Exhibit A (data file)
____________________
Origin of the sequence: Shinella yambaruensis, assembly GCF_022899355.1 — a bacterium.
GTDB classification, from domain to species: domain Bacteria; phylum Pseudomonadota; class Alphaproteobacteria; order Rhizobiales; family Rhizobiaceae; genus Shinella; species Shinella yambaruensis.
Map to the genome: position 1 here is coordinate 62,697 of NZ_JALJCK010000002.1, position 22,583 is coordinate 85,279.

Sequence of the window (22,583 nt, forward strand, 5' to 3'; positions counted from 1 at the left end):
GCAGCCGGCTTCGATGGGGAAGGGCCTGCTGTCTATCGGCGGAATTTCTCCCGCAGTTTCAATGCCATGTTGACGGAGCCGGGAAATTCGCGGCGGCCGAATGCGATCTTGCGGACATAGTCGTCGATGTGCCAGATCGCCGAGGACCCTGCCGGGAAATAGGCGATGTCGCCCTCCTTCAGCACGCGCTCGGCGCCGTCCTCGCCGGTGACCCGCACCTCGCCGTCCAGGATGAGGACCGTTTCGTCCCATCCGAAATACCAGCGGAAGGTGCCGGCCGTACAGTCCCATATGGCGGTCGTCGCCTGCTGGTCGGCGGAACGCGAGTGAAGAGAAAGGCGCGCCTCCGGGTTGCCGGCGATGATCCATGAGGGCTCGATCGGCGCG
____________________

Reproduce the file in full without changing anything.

Origin of the sequence: Shinella yambaruensis, assembly GCF_022899355.1 — a bacterium.
GTDB classification, from domain to species: domain Bacteria; phylum Pseudomonadota; class Alphaproteobacteria; order Rhizobiales; family Rhizobiaceae; genus Shinella; species Shinella yambaruensis.
Map to the genome: position 1 here is coordinate 62,697 of NZ_JALJCK010000002.1, position 22,583 is coordinate 85,279.

Sequence of the window (22,583 nt, forward strand, 5' to 3'; positions counted from 1 at the left end):
GCAGCCGGCTTCGATGGGGAAGGGCCTGCTGTCTATCGGCGGAATTTCTCCCGCAGTTTCAATGCCATGTTGACGGAGCCGGGAAATTCGCGGCGGCCGAATGCGATCTTGCGGACATAGTCGTCGATGTGCCAGATCGCCGAGGACCCTGCCGGGAAATAGGCGATGTCGCCCTCCTTCAGCACGCGCTCGGCGCCGTCCTCGCCGGTGACCCGCACCTCGCCGTCCAGGATGAGGACCGTTTCGTCCCATCCGAAATACCAGCGGAAGGTGCCGGCCGTACAGTCCCATATGGCGGTCGTCGCCTGCTGGTCGGCGGAACGCGAGTGAAGAGAAAGGCGCGCCTCCGGGTTGCCGGCGATGATCCATGAGGGCTCGATCGGCGCG